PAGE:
“I ran to make education an issue,” said Mallard, whose campaign logo includes the silhouette of an apple.
“In the classroom, teachers see the failed policies of Richmond and D. play out every day.” Driven by distaste for federal education policy and dismayed by the actions of state legislatures, teachers are running for office in unprecedented numbers, union officials said.
From Maine to Hawaii, about 170 teachers, former teachers and other school workers — including school psychologists, principals and teacher’s aides — are running for seats in state legislatures, according to tallies by teacher unions and the Badass Teachers Association, a grass-roots education organization.
They include Christine Marsh, the 2016 Arizona Teacher of the Year who wants to battle an expansion of private-school vouchers in that state, and Jack Reavis, a high school history teacher in Muskogee, Okla., whose dilapidated classroom floods when it rains.
“I’m a public-school educator, and I think we can do better in public schools by getting government out,” Tate said.
Activism among educators is hardly new, but this year it appears to have reached new heights, with teachers energized by movements that drew them out of the classrooms and out of retirement to their state capitols.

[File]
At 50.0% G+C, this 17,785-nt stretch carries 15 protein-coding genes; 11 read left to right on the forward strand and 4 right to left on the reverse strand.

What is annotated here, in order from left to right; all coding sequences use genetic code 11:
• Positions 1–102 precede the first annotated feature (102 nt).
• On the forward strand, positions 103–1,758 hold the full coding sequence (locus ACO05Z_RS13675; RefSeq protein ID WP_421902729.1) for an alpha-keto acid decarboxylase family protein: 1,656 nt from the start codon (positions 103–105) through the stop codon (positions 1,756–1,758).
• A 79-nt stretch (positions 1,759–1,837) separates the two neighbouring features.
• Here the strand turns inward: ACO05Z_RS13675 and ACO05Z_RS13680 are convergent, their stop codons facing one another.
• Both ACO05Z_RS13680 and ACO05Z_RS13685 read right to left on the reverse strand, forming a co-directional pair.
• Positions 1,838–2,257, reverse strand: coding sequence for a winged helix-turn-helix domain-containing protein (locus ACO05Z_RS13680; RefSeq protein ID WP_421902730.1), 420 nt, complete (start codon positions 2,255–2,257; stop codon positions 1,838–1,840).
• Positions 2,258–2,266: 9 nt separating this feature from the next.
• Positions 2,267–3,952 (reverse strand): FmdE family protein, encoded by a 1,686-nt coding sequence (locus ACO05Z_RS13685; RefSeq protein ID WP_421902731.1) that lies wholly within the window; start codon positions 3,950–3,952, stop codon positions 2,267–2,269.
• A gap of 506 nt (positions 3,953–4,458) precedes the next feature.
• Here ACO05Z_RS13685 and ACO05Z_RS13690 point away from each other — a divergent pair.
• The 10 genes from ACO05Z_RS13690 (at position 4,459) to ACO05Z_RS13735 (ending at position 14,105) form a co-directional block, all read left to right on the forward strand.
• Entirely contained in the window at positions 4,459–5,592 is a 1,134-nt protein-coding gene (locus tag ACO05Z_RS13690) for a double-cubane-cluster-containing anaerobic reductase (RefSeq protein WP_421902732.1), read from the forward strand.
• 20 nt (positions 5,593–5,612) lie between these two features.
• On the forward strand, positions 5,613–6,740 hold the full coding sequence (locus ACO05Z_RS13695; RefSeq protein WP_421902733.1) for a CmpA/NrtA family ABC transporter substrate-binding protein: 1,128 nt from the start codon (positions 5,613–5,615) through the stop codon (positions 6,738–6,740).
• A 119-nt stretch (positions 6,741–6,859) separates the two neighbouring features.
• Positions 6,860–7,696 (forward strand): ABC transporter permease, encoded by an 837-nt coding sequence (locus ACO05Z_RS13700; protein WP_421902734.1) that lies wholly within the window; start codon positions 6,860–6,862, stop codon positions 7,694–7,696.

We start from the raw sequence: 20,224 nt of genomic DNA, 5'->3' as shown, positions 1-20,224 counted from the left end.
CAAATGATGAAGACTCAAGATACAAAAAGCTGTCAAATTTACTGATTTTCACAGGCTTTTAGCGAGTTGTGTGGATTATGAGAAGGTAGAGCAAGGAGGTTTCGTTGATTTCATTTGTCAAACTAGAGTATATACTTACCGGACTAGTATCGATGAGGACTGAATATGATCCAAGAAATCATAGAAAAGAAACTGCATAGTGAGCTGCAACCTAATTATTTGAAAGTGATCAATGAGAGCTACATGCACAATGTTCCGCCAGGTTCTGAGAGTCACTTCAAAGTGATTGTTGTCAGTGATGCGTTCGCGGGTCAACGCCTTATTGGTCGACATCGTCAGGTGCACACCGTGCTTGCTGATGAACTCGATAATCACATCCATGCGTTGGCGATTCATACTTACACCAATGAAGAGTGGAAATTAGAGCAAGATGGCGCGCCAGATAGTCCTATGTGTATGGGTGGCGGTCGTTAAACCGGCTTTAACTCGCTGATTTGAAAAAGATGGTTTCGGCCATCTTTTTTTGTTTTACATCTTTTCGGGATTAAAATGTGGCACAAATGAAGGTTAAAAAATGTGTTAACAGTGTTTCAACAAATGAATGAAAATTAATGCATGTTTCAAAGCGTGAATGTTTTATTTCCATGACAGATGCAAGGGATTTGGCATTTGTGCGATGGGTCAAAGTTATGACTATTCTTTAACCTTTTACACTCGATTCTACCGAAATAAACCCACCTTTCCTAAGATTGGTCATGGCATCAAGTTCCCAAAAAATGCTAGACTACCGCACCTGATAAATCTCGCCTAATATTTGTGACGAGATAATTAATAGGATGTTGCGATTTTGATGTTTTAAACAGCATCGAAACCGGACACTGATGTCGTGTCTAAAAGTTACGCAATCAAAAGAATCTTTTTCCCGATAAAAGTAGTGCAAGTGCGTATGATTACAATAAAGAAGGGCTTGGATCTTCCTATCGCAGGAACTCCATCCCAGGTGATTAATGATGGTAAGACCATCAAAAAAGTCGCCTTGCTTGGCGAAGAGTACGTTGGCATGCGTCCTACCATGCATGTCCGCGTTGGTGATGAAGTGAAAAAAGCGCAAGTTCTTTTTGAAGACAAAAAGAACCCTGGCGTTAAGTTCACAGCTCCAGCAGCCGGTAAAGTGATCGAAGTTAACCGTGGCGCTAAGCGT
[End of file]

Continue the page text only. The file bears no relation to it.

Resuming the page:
And Trump’s suggestion to arm teachers to guard against school shooters has angered many.
She believes the federal government and the courts have overstepped their bounds in the classroom, with moves such as banning prayer in public schools and mandating racial integration.
One recent afternoon, reading teacher Karen Mallard settled into a kindergarten classroom at Greenbrier Primary School in Chesapeake, Va., as young readers worked through a book about pets.
Then, she headed home to brush up on Iran nuclear policy.
In several deep-red states, educators who protested budget cuts, low teacher pay and pension changes are challenging lawmakers at the ballot box, following through on vows to oust them from office.
Teachers on both sides of the aisle are taking up the mantle, with some Republican educators campaigning on pledges to increase education spending and to slow the expansion of charter schools.